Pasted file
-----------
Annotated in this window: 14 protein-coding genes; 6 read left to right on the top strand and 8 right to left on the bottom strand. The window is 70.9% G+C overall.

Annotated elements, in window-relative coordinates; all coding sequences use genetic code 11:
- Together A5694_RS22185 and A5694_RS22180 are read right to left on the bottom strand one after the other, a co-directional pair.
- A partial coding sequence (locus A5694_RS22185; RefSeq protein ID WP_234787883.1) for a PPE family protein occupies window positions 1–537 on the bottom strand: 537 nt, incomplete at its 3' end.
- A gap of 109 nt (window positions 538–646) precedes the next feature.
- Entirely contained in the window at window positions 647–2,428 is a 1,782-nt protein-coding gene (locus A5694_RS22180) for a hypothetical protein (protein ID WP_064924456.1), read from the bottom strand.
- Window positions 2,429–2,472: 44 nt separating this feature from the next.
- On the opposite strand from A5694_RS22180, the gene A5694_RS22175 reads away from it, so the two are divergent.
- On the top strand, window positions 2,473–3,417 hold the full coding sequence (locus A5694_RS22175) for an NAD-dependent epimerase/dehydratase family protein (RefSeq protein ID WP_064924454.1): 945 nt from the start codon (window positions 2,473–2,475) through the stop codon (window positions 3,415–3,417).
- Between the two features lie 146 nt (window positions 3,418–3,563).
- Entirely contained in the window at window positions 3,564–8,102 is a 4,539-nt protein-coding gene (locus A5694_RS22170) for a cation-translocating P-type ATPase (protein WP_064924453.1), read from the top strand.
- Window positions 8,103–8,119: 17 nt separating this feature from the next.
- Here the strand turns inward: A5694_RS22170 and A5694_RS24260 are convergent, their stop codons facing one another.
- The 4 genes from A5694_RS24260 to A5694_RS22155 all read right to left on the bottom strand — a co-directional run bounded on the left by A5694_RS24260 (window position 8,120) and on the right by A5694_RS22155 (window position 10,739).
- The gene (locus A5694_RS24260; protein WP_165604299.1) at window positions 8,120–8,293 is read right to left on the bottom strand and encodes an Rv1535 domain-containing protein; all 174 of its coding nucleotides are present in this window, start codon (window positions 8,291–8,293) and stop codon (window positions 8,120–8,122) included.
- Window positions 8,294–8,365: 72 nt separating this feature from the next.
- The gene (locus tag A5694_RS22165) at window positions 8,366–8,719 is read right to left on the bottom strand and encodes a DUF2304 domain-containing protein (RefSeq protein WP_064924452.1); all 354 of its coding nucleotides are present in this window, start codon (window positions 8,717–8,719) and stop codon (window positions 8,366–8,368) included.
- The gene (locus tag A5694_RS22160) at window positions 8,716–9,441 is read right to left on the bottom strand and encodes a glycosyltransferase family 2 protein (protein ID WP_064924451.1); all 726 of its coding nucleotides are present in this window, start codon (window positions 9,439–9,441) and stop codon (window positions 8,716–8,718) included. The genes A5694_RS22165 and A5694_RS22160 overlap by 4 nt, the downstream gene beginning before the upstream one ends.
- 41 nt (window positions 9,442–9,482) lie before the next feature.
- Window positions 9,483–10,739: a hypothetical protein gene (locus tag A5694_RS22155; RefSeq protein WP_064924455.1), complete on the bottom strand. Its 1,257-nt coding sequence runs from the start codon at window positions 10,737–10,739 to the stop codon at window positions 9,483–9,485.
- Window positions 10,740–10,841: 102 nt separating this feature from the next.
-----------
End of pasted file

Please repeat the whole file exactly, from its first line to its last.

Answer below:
Annotated in this window: 14 protein-coding genes; 6 read left to right on the top strand and 8 right to left on the bottom strand. The window is 70.9% G+C overall.

Annotated elements, in window-relative coordinates; all coding sequences use genetic code 11:
- Together A5694_RS22185 and A5694_RS22180 are read right to left on the bottom strand one after the other, a co-directional pair.
- A partial coding sequence (locus A5694_RS22185; RefSeq protein ID WP_234787883.1) for a PPE family protein occupies window positions 1–537 on the bottom strand: 537 nt, incomplete at its 3' end.
- A gap of 109 nt (window positions 538–646) precedes the next feature.
- Entirely contained in the window at window positions 647–2,428 is a 1,782-nt protein-coding gene (locus A5694_RS22180) for a hypothetical protein (protein ID WP_064924456.1), read from the bottom strand.
- Window positions 2,429–2,472: 44 nt separating this feature from the next.
- On the opposite strand from A5694_RS22180, the gene A5694_RS22175 reads away from it, so the two are divergent.
- On the top strand, window positions 2,473–3,417 hold the full coding sequence (locus A5694_RS22175) for an NAD-dependent epimerase/dehydratase family protein (RefSeq protein ID WP_064924454.1): 945 nt from the start codon (window positions 2,473–2,475) through the stop codon (window positions 3,415–3,417).
- Between the two features lie 146 nt (window positions 3,418–3,563).
- Entirely contained in the window at window positions 3,564–8,102 is a 4,539-nt protein-coding gene (locus A5694_RS22170) for a cation-translocating P-type ATPase (protein WP_064924453.1), read from the top strand.
- Window positions 8,103–8,119: 17 nt separating this feature from the next.
- Here the strand turns inward: A5694_RS22170 and A5694_RS24260 are convergent, their stop codons facing one another.
- The 4 genes from A5694_RS24260 to A5694_RS22155 all read right to left on the bottom strand — a co-directional run bounded on the left by A5694_RS24260 (window position 8,120) and on the right by A5694_RS22155 (window position 10,739).
- The gene (locus A5694_RS24260; protein WP_165604299.1) at window positions 8,120–8,293 is read right to left on the bottom strand and encodes an Rv1535 domain-containing protein; all 174 of its coding nucleotides are present in this window, start codon (window positions 8,291–8,293) and stop codon (window positions 8,120–8,122) included.
- Window positions 8,294–8,365: 72 nt separating this feature from the next.
- The gene (locus tag A5694_RS22165) at window positions 8,366–8,719 is read right to left on the bottom strand and encodes a DUF2304 domain-containing protein (RefSeq protein WP_064924452.1); all 354 of its coding nucleotides are present in this window, start codon (window positions 8,717–8,719) and stop codon (window positions 8,366–8,368) included.
- The gene (locus tag A5694_RS22160) at window positions 8,716–9,441 is read right to left on the bottom strand and encodes a glycosyltransferase family 2 protein (protein ID WP_064924451.1); all 726 of its coding nucleotides are present in this window, start codon (window positions 9,439–9,441) and stop codon (window positions 8,716–8,718) included. The genes A5694_RS22165 and A5694_RS22160 overlap by 4 nt, the downstream gene beginning before the upstream one ends.
- 41 nt (window positions 9,442–9,482) lie before the next feature.
- Window positions 9,483–10,739: a hypothetical protein gene (locus tag A5694_RS22155; RefSeq protein WP_064924455.1), complete on the bottom strand. Its 1,257-nt coding sequence runs from the start codon at window positions 10,737–10,739 to the stop codon at window positions 9,483–9,485.
- Window positions 10,740–10,841: 102 nt separating this feature from the next.